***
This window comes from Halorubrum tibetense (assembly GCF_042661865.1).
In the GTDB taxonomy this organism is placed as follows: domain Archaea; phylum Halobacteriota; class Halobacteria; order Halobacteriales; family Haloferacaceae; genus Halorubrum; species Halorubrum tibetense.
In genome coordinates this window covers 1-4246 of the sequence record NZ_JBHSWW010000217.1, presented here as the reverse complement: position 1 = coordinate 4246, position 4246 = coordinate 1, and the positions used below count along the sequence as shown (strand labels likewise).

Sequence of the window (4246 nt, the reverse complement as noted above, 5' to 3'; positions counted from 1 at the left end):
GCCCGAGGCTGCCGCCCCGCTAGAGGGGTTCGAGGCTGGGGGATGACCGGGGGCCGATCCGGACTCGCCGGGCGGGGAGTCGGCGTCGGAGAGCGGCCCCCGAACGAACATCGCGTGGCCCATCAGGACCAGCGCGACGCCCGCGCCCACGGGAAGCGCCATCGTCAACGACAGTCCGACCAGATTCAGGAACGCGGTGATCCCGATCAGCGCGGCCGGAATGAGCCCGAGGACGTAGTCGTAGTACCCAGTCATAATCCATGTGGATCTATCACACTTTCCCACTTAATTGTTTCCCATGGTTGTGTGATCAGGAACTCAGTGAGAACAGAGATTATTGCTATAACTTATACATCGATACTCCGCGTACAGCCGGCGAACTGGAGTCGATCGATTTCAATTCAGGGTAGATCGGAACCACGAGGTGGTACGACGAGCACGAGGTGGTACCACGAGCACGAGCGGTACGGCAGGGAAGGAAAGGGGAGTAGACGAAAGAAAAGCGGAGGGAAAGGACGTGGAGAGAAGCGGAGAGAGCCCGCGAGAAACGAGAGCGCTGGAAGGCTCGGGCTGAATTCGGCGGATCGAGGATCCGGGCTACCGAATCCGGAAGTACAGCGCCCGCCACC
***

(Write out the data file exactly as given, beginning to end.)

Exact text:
This window comes from Halorubrum tibetense (assembly GCF_042661865.1).
In the GTDB taxonomy this organism is placed as follows: domain Archaea; phylum Halobacteriota; class Halobacteria; order Halobacteriales; family Haloferacaceae; genus Halorubrum; species Halorubrum tibetense.
In genome coordinates this window covers 1-4246 of the sequence record NZ_JBHSWW010000217.1, presented here as the reverse complement: position 1 = coordinate 4246, position 4246 = coordinate 1, and the positions used below count along the sequence as shown (strand labels likewise).

Sequence of the window (4246 nt, the reverse complement as noted above, 5' to 3'; positions counted from 1 at the left end):
GCCCGAGGCTGCCGCCCCGCTAGAGGGGTTCGAGGCTGGGGGATGACCGGGGGCCGATCCGGACTCGCCGGGCGGGGAGTCGGCGTCGGAGAGCGGCCCCCGAACGAACATCGCGTGGCCCATCAGGACCAGCGCGACGCCCGCGCCCACGGGAAGCGCCATCGTCAACGACAGTCCGACCAGATTCAGGAACGCGGTGATCCCGATCAGCGCGGCCGGAATGAGCCCGAGGACGTAGTCGTAGTACCCAGTCATAATCCATGTGGATCTATCACACTTTCCCACTTAATTGTTTCCCATGGTTGTGTGATCAGGAACTCAGTGAGAACAGAGATTATTGCTATAACTTATACATCGATACTCCGCGTACAGCCGGCGAACTGGAGTCGATCGATTTCAATTCAGGGTAGATCGGAACCACGAGGTGGTACGACGAGCACGAGGTGGTACCACGAGCACGAGCGGTACGGCAGGGAAGGAAAGGGGAGTAGACGAAAGAAAAGCGGAGGGAAAGGACGTGGAGAGAAGCGGAGAGAGCCCGCGAGAAACGAGAGCGCTGGAAGGCTCGGGCTGAATTCGGCGGATCGAGGATCCGGGCTACCGAATCCGGAAGTACAGCGCCCGCCACC